کارآزمایی تصادفی کنترل شده از اصلاح توجه برای اختلال اضطراب اجتماعی
|کد مقاله||سال انتشار||مقاله انگلیسی||ترجمه فارسی||تعداد کلمات|
|39235||2015||10 صفحه PDF||سفارش دهید||9000 کلمه|
Publisher : Elsevier - Science Direct (الزویر - ساینس دایرکت)
Journal : Journal of Anxiety Disorders, Volume 33, June 2015, Pages 35–44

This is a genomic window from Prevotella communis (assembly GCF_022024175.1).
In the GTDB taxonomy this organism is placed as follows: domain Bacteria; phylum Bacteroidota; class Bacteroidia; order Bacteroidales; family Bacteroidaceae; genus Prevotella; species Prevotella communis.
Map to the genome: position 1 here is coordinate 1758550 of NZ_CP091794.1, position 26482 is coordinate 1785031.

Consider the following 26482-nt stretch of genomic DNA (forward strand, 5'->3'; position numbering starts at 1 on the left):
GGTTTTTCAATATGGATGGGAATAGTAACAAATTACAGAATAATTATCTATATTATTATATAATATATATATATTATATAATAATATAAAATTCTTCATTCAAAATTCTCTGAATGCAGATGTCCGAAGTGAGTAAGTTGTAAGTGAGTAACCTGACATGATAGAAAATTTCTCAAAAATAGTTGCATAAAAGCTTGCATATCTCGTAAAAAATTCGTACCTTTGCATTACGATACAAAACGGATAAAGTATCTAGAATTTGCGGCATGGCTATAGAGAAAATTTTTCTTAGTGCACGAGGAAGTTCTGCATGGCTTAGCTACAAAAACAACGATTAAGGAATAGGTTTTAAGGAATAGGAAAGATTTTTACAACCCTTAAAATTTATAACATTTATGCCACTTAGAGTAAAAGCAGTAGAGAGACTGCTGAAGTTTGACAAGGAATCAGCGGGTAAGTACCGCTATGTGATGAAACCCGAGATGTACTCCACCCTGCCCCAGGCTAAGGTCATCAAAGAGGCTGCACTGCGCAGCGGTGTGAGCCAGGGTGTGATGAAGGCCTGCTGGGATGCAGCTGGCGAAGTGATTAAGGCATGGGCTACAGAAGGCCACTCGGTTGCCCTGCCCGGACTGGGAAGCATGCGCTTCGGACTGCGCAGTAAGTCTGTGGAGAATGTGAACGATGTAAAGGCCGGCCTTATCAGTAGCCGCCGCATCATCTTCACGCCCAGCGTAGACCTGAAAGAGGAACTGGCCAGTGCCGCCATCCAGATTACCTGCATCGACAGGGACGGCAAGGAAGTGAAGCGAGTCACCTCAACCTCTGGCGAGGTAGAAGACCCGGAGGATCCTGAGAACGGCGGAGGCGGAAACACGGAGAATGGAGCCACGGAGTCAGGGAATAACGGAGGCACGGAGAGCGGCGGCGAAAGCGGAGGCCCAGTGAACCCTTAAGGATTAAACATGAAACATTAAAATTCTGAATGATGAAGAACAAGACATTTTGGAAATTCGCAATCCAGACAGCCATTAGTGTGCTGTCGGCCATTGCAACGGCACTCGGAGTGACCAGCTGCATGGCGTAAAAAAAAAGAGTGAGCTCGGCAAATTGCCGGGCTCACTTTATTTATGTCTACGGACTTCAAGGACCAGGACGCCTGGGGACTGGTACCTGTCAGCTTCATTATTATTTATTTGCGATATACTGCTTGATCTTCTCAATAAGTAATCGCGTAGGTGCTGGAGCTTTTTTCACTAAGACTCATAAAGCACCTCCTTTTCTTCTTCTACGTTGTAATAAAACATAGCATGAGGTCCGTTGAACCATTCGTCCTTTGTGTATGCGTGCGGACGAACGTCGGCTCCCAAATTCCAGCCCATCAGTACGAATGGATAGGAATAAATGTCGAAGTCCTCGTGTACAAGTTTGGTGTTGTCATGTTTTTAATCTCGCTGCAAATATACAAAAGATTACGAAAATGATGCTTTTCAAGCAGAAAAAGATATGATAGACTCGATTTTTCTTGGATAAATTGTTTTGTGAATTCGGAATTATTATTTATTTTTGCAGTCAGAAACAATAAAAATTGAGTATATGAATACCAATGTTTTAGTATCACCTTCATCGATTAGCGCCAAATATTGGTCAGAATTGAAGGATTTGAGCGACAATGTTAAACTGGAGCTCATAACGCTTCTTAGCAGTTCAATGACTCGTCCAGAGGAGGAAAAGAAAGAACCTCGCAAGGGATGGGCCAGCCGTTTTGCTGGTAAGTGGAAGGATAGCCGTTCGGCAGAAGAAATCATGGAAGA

Abstract Social Anxiety Disorder (SAD) models implicate social threat cue vigilance (i.e., attentional biases) in symptom development and maintenance. A modified dot-probe protocol has been shown to reduce SAD symptoms, in some but not all studies, presumably by modifying an attentional bias. The current randomized controlled trial was designed to replicate and extend such research. Participants included treatment-seeking adults (n = 108; 58% women) who met diagnostic criteria for SAD. Participants were randomly assigned to a standard (i.e., control) or modified (i.e., active) dot-probe protocol condition and to participate in-lab or at home. The protocol involved twice-weekly 15-min sessions, for 4 weeks, with questionnaires completed at baseline, post-treatment, 4-month follow-up, and 8-month follow-up. Symptom reports were assessed with repeated measures mixed hierarchical modeling. There was a main effect of time from baseline to post-treatment wherein social anxiety symptoms declined significantly (p < .05) but depression and trait anxiety did not (p > .05). There were no significant interactions based on condition or participation location (ps > .05). Reductions were maintained at 8-month follow-up. Symptom reductions were not correlated with threat biases as indexed by the dot-probe task. The modified and standard protocol both produced significant sustained symptom reductions, whether administered in-lab or at home. There were no robust differences based on protocol type. As such, the mechanisms for benefits associated with modified dot-probe protocols warrant additional research.